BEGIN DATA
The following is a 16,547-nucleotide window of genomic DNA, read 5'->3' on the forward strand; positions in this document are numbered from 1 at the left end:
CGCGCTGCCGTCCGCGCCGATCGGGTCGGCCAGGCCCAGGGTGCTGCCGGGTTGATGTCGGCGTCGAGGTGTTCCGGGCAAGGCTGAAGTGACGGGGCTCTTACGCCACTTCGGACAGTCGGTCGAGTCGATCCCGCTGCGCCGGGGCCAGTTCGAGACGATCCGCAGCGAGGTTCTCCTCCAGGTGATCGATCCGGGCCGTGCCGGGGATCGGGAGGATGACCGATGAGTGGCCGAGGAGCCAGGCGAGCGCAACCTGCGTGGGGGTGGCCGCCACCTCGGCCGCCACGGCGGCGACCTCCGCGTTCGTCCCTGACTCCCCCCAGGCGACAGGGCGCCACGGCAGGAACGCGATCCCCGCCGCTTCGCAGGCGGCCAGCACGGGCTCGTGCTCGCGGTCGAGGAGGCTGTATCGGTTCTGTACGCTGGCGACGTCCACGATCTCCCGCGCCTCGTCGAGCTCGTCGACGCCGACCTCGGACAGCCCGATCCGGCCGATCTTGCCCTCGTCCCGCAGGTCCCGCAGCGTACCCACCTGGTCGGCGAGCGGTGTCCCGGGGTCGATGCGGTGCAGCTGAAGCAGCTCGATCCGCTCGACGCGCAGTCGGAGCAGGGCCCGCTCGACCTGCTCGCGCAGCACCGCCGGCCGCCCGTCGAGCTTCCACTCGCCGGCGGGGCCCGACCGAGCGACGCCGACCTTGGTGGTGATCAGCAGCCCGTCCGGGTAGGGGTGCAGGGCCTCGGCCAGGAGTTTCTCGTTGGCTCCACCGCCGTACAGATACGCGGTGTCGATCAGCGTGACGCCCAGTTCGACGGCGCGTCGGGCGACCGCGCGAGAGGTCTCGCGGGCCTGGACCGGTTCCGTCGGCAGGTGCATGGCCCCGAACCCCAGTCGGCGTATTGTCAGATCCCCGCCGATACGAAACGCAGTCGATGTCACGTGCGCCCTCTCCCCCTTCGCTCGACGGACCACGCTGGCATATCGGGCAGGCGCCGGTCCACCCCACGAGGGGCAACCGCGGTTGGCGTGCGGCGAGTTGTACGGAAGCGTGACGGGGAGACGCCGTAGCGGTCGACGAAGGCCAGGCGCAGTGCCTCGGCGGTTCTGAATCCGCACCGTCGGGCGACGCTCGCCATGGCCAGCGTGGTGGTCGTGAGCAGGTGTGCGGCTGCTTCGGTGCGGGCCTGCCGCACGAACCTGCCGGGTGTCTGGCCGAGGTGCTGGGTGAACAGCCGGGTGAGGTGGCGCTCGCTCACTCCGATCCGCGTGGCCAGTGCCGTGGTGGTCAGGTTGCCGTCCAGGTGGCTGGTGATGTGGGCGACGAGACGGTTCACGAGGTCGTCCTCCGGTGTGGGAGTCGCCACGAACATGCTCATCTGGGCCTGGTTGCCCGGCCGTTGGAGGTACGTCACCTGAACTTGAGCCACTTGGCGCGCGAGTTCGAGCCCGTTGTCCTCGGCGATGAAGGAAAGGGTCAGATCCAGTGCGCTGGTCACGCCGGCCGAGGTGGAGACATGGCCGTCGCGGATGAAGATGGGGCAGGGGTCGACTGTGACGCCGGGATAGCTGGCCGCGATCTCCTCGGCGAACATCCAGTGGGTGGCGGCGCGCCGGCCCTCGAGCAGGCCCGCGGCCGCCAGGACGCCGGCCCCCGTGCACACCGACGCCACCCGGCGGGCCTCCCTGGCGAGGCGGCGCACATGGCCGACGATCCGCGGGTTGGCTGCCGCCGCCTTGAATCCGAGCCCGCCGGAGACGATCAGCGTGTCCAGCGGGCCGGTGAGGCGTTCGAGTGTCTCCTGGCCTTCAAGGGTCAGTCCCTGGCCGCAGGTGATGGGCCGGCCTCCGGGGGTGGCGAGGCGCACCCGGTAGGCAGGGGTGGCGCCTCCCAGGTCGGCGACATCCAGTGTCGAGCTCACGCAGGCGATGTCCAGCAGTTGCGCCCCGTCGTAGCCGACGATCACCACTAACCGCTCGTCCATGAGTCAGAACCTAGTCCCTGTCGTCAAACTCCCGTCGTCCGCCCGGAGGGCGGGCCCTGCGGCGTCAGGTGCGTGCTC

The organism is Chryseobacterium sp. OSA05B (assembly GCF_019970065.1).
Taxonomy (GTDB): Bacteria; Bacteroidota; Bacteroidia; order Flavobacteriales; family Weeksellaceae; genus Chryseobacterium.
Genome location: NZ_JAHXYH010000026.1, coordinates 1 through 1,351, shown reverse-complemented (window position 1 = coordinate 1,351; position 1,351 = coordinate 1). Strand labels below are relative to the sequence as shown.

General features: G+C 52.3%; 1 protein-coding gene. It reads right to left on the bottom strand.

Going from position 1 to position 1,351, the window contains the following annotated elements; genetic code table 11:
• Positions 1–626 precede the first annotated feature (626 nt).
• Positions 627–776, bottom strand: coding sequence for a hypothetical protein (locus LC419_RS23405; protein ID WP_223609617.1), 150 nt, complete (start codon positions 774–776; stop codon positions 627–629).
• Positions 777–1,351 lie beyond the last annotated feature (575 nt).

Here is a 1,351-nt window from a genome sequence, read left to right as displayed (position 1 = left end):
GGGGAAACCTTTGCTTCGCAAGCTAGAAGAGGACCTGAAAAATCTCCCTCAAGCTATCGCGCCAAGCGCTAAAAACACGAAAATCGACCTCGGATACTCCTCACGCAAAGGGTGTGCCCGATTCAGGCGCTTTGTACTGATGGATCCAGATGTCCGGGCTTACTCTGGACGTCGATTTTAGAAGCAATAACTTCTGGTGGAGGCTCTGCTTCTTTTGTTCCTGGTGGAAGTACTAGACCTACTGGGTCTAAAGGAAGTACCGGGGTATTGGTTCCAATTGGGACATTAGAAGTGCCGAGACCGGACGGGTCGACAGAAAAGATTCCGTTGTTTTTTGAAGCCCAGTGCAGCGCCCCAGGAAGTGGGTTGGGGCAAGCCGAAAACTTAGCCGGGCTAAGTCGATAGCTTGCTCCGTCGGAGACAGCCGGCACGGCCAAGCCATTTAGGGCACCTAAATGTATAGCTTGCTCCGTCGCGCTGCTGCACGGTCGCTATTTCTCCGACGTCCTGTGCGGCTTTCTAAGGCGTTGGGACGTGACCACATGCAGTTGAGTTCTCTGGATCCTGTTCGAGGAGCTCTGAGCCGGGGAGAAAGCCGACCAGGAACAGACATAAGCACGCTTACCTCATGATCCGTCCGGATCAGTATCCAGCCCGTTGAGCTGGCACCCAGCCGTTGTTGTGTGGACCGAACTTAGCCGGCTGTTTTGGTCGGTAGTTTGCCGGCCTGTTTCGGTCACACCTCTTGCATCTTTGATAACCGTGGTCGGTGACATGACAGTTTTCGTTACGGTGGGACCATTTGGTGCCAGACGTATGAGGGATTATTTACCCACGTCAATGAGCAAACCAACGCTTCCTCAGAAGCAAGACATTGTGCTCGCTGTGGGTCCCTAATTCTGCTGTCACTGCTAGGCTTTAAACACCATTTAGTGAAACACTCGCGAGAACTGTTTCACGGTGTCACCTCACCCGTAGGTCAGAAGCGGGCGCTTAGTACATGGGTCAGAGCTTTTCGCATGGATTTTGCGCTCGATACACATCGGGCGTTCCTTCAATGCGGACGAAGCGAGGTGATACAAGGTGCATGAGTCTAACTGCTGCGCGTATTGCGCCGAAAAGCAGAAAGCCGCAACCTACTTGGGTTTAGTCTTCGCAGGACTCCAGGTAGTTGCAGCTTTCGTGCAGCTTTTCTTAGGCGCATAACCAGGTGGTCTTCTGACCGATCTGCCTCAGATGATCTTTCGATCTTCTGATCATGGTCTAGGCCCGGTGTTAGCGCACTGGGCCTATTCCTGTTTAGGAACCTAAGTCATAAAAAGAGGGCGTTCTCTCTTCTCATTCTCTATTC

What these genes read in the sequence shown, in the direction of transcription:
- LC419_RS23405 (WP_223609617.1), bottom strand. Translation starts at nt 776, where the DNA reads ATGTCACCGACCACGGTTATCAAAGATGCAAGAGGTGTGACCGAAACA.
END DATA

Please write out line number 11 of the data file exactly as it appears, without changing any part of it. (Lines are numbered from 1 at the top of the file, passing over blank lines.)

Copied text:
Here is a 1,351-nt window from a genome sequence, read left to right as displayed (position 1 = left end):